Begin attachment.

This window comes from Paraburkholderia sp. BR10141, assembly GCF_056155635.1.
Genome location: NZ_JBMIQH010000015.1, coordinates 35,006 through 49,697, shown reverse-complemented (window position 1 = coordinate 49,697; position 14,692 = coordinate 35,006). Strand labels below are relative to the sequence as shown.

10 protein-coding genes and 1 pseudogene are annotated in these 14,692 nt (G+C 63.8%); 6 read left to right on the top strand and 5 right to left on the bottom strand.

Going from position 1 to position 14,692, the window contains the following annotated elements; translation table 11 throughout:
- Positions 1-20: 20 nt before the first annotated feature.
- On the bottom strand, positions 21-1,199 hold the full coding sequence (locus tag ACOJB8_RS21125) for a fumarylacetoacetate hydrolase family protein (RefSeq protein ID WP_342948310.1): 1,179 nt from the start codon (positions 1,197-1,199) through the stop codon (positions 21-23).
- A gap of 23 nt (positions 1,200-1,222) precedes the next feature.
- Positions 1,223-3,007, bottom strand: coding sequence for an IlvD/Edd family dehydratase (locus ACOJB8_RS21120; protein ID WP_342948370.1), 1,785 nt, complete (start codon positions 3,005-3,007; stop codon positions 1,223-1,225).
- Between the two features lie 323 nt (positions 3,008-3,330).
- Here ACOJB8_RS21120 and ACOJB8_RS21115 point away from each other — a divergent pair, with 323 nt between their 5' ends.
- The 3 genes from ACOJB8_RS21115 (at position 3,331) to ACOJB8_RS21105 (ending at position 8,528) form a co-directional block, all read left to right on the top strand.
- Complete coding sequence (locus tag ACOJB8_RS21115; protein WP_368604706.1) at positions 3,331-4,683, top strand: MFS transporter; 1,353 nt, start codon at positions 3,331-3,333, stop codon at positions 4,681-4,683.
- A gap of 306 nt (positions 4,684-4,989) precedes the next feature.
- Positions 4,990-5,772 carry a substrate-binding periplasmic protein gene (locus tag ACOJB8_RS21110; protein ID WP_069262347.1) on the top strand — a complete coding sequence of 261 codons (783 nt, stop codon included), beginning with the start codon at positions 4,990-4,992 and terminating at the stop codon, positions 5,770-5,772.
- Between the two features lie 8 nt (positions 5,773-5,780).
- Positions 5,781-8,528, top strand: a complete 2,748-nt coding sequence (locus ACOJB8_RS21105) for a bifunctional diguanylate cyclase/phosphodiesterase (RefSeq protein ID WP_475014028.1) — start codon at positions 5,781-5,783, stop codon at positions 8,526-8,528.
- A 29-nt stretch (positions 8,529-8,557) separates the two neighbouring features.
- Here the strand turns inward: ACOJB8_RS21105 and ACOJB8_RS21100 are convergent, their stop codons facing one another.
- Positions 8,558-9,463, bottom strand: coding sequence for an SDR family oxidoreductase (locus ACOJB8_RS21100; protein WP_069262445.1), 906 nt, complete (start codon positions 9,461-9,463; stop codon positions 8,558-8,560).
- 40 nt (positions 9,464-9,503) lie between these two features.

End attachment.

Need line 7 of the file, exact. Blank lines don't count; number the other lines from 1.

- A gap of 23 nt (positions 1,200-1,222) precedes the next feature.